You forgot about one big feature the OB does not offer....... 10 year 100,000-mile warranty
One other thing..the S.F. ultimate audio system is one of the best systems in the market
It needs to set up properly...... it;s fantastic
 

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You forgot about one big feature the OB does not offer....... 10 year 100,000-mile warranty
One other thing..the S.F. ultimate audio system is one of the best systems in the market
It needs to set up properly...... it;s fantastic
I don't see it (Hyundai audio system) on any of the lists in the links below, but sound is a matter of personal taste and I definately think the Harmon Kardon in my 15 yr old Saab sounds better than the premium Infinity sound in my wife's 2013 Sante Fe, but wait the Saab only has 8 speakers and the Hyundai 12.


But I don't know if Hyundai has upgraded since 2013 and I don't see Subaru on the lists either.
 

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Hi,
I have been debating between 2020 SantaFe Limited AWD and 2020 Outback Touring/Limited XT and wondering if anyone here has cross-shopped these? If so, what were your observations and what did you end up buying?
Best Regards
Well if I can jump in here with some links to a Subaru forum I'm in as I just traded in my 2020 top of the line Outback for a 2020 top of the line Santa Fe. Reasons and opinions are in the links. Hope it helps.
Links to follow due to first post rules.
https://www.subaruoutback.org/threads/cross-shop-2019-20-hyundai-santa-fe-vs-gen-5-6-outback.514783/post-5904836
https://www.subaruoutback.org/threads/traded-it-in-for-a-2020-hyundai-santa-fe-limited-2-0t.516350/
 

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I own a Hyundai, so I absolutely can comment.

In fact, any person, any car owner, any non-car owner can comment. This is an open forum and if you think only people with positive things to say about a particular subject are allowed to comment, then you are about as open to criticism as that retard Donald Trump.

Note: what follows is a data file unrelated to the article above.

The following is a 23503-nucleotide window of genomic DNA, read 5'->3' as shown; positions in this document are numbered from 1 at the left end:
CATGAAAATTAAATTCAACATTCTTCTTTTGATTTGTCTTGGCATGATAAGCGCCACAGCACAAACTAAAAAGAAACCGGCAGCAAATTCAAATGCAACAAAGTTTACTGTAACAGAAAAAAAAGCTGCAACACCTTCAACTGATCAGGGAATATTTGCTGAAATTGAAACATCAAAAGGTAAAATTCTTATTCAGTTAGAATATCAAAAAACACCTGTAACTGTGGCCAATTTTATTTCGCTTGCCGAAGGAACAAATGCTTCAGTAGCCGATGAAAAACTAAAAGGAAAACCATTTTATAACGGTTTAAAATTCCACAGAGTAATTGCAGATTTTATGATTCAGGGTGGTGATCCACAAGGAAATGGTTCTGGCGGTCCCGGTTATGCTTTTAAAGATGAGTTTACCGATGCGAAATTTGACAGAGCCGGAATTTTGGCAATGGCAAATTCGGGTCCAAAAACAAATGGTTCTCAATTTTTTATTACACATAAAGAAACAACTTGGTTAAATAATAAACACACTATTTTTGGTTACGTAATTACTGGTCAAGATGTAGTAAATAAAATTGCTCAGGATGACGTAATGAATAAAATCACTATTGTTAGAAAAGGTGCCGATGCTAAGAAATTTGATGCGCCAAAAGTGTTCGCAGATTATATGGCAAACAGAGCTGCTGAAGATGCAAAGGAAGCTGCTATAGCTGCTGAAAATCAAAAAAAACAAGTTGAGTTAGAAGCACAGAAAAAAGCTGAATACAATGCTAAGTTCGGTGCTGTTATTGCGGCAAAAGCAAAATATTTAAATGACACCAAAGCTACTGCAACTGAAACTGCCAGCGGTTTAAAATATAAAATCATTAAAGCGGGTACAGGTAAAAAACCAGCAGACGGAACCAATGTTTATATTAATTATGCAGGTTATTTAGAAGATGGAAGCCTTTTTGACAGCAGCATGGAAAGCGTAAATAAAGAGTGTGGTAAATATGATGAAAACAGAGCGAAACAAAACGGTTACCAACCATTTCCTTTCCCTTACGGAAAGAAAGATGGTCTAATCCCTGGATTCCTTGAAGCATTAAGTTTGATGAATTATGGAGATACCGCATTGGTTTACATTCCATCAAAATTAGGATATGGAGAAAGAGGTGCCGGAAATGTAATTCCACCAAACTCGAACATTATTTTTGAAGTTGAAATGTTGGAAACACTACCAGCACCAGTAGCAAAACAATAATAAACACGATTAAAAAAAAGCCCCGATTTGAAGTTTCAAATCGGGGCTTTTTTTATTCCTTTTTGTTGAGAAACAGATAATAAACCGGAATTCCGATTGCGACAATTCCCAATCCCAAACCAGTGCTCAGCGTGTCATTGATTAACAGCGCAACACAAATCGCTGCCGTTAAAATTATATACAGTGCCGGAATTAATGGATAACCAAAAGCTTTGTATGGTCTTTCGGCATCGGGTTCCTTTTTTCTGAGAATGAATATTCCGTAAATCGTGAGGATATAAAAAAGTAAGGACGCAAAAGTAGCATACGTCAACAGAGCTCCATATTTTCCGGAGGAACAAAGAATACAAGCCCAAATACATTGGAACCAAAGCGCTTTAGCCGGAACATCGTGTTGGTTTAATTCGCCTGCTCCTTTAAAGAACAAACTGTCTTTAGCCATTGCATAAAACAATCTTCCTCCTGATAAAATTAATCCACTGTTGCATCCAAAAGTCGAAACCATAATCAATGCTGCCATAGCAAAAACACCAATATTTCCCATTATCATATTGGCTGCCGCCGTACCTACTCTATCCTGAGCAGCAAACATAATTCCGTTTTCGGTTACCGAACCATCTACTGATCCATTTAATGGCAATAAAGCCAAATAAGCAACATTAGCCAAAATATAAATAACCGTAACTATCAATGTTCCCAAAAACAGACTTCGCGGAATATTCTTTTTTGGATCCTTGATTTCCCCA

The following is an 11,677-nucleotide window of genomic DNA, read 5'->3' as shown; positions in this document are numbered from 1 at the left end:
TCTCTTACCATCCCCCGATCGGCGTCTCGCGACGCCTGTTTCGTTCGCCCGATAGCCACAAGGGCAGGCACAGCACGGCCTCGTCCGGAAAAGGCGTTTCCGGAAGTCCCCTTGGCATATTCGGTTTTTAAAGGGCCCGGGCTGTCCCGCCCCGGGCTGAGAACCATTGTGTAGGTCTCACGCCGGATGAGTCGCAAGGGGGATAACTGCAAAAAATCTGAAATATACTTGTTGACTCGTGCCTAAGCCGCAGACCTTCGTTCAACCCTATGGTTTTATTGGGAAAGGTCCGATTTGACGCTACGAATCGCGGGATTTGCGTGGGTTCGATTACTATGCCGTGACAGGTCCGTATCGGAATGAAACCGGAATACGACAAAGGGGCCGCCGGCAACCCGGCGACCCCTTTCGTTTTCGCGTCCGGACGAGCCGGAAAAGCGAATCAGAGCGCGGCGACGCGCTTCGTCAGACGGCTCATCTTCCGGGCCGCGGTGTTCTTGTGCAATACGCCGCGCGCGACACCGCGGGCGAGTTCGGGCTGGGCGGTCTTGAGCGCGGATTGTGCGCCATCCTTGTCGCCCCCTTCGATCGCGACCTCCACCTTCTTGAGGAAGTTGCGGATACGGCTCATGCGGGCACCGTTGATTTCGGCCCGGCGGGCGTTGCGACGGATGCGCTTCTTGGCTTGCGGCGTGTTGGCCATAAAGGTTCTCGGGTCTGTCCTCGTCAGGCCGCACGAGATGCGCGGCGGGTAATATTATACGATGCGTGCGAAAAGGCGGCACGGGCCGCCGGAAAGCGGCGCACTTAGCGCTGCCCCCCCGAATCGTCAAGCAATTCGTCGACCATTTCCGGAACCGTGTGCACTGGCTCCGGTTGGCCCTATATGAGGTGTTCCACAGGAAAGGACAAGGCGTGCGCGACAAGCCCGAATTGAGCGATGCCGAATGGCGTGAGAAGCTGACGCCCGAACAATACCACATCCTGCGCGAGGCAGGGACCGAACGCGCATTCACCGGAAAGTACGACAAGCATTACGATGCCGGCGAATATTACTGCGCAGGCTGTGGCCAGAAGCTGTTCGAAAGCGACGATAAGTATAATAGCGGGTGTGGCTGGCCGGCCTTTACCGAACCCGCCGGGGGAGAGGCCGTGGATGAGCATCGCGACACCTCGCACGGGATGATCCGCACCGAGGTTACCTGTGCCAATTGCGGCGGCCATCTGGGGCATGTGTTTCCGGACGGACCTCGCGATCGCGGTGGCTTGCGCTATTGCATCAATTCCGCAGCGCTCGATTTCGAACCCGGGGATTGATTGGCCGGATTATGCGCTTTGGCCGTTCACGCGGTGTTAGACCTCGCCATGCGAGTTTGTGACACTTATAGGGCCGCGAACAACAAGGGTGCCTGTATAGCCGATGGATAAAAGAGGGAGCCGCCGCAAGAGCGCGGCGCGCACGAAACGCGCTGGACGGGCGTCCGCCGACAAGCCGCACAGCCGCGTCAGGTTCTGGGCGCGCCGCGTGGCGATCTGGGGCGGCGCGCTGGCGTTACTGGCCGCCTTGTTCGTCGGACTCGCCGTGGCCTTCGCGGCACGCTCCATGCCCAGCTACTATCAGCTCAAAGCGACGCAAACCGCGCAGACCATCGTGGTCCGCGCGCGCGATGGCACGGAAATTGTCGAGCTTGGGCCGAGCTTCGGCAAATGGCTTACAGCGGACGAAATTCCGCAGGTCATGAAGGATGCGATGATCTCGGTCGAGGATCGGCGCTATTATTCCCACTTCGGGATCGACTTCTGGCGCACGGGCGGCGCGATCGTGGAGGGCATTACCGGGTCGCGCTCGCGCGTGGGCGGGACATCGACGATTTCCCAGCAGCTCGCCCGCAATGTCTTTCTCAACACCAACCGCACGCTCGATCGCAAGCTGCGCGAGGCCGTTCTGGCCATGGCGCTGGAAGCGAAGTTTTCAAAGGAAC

Peace and mung beans
This is, however, a car forum. Let's leave the politics for other forums.
 

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Look at 2020 Limited with the 2.0T...my OTD was $35500...true OTD, not including tax, title, reg or any other location specific fees.
Isn't true OTD price the price you paid to take the car home? That would typically include , tax, title, lic and doc fees as well as the price of the car.
 

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My other choice of car before deciding on the Santa Fe was a Subaru Outback. One thing that made me lean toward the Outback was the much better fuel mileage, per the official specs. What sent me back to the Santa Fe was the much better warranty and the fact I can buy a whole lot of fuel for the $6000 difference in price between comparably equipped cars. My only regret is I'm not confident the Hyundai SmartSense is quite as smart as the Subaru EyeSight safety system. The Subaru did hold a high card with the bonus symmetrical AWD but that's not much of an asset to me since I live down here in Lower Alabama.
 

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EPA MPG figures may not be achievable to the typical owner (see dieselgate). If MPG is important to you, check out Fuelly where owners track real world MPG. For Hyundai / Kia, most owners easily achieve or exceed the EPA MPG figures. Other cars not so much.
 

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I agree with you. Ignorance is bliss as when I bought my 2019 2.4L I had heard about this bearing problem necessitating 953 affecting models 8 years earlier and was told it's a production issue that'd been fixed long ago. Then about a year ago the 953 fix surfaced up thru 2018's and I thought, hmmm, what's different from a 2018 to 2019 Theta II engine? Now it's on 2019s, but an unofficial poster on the Sonota 953 thread (I posted a link on the 2019 Santa Fe 953 affecting MPGs thread) says 2019s are much better quality than say 2015s. It would nice if Hyundai confirmed that but most 2019s have less than 20,000 mi so do they really know or is this 953 a legal CYA? And is the software "built in" to 2020 Theta IIs?